Science requires imagination (viz., hypothesis-generation);
    Fiction-writing requires imagination;
    Therefore, fiction-writing is the same as science.

    Since Mr. Gopnik raises Mamet, tell him first prize here will be a Cadillac Eldorado; second prize, steak knives. And coffee is strictly for closers.

  6. I think that Gopnik would do well to become familiar with Bayes’s theorem as a model for scientific progress, with its concept of successively increasing priors until little doubt is left about the hypothesis under consideration. The Origin can be read from this point of view. I searched for “creation” and its derivatives and found 30+ example of Darwin comparing the likelihood of natural selection being a better explanation than creation. Darwin (no statistician) did not formally concatenate these, but any reader can do so, leading to almost unshakeable confidence that Darwin got it right on the basis of the evidence that he considered.

    1. Interesting point – also, as I understand it, Bayes’ Theorem was buried in the literature as a theoretical interest until computers became powerful enough to do the computation for important problems.

      1. I was advocating the principle as a model. That is easily understood without elaborate calculations.

        1. Right, I was just curious if the method was explicitly applied by Darwin himself, or contrmporaries, before the advent of computational machines.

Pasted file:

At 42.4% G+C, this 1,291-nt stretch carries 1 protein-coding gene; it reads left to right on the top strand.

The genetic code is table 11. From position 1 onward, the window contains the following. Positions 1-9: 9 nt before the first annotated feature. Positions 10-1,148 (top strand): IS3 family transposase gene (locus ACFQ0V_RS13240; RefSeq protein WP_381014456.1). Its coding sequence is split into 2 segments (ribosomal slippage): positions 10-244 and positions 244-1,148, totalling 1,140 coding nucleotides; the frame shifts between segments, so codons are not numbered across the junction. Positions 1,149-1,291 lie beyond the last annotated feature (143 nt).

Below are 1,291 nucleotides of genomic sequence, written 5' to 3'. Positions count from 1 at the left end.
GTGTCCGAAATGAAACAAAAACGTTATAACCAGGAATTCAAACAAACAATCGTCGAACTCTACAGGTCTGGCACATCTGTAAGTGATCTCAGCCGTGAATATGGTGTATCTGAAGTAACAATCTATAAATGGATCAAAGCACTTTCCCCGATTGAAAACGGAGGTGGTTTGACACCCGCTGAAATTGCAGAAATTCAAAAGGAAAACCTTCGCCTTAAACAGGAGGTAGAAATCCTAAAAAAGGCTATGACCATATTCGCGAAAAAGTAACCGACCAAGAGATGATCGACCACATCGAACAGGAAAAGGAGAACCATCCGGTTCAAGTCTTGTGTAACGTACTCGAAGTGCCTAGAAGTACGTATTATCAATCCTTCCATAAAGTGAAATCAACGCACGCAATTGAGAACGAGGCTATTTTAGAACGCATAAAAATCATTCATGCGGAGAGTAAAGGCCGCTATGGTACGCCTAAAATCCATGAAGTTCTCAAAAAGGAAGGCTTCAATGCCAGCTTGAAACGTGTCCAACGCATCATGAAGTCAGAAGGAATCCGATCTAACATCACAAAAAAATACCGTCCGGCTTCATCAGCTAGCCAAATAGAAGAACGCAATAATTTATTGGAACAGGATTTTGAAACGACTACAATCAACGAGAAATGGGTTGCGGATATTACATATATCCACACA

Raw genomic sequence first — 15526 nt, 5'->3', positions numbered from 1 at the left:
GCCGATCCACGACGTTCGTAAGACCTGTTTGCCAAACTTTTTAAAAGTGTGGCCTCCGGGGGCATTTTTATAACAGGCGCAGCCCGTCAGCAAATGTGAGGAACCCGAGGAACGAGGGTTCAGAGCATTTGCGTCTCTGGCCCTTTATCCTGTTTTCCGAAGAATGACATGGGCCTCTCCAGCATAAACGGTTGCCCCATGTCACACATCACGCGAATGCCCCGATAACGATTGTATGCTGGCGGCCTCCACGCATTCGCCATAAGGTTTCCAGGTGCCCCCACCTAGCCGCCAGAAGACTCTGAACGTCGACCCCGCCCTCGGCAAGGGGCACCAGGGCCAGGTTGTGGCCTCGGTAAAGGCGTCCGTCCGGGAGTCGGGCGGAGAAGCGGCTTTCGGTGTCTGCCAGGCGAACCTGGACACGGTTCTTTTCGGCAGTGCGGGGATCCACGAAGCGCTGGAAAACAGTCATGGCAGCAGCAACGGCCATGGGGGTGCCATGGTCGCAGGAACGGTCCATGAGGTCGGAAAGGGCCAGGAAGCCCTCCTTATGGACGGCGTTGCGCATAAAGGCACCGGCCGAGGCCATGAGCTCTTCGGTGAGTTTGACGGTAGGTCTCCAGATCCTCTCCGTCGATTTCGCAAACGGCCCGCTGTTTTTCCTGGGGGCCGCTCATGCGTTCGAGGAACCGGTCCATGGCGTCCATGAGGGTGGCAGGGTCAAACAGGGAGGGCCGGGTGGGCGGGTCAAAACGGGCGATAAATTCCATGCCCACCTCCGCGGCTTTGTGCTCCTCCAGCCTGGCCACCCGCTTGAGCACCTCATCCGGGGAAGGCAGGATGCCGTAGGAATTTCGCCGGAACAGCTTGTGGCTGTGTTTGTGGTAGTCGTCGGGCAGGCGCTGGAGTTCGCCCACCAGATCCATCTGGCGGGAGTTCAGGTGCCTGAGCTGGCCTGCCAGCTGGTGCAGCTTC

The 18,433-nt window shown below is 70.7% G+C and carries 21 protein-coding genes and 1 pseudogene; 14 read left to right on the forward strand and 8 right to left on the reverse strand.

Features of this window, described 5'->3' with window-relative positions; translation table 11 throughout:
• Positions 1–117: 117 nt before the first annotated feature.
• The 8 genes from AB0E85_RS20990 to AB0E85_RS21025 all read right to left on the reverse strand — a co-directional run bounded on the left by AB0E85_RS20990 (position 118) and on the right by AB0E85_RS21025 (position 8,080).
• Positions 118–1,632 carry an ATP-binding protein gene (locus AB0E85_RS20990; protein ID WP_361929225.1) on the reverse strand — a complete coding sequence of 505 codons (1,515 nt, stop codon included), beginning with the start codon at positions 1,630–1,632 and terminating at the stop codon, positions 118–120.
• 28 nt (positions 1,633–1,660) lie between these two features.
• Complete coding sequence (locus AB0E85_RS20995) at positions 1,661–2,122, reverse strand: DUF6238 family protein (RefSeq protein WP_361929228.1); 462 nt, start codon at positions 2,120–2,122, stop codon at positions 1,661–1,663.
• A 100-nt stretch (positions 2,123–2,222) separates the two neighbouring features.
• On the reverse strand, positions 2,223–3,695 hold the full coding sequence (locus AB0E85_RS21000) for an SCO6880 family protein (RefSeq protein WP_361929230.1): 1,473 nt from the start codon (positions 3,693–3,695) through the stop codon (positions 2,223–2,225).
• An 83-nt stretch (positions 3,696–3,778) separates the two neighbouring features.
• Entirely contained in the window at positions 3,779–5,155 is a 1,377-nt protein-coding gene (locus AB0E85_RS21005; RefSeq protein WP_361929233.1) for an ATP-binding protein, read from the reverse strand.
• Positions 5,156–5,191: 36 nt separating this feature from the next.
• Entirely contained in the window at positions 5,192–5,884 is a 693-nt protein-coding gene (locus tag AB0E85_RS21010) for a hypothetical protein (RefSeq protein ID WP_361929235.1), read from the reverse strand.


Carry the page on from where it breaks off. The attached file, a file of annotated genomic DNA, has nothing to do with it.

1. No, sorry. I should have made that clearer. I have never come across the idea that Darwin was effectively following a Baysian approach anywhere else.

    2. I agree: Bayes’s theorem is crucial here. Of course Bayes probably counts as a “verificationist” in Gopnik’s (and Karl Popper’s) sense, but so much the better for verificationism.

      This seems to be mostly coming down to a debate about what science is and how it works (I told you so, by the way). I’m on Jerry’s side for that debate, but I’m glad it’s not me who has to make the case.

    1. Pretty sure I recognize that one from the “sequences” at LessWrong, the rationality website begun by autodidact Eliezer Yudkowsky.

      I’ve been following him since the old days when he did the “Overcoming Bias” bl*g with Robin Hanson .

  7. I am amused that just earlier, the day of this post, I had a thought about the common caveat that science is provisional, e.g. Newton -> Einstein. But it is important to emphasize that this means penicillin as medicine is also provisional, the physics that engineers use to design vehicles, AA batteries, coffee.

    Yes, science is “provisional”, but there is quite a bar to clear to move science in that way.

  8. how sociology is best done not through sociological research, but through literature.

    What? That’s like … (searches for a simile) … well since there is a lawyer in the house, would the difference between “hearsay” and “admissible evidence” be a good simile? Literature would, maybe, tell you about the writer’s view on social questions and human psychology. Or it would tell you about the ideas they wanted to explore by putting various arguments into their characters and scenarios (straw or not). But actual evidence about what is really happening?
    Is there a polite legalism for “likely to be laughed out of court, with the judge sobbing slightly that such a pathetic argument was actually being presented”?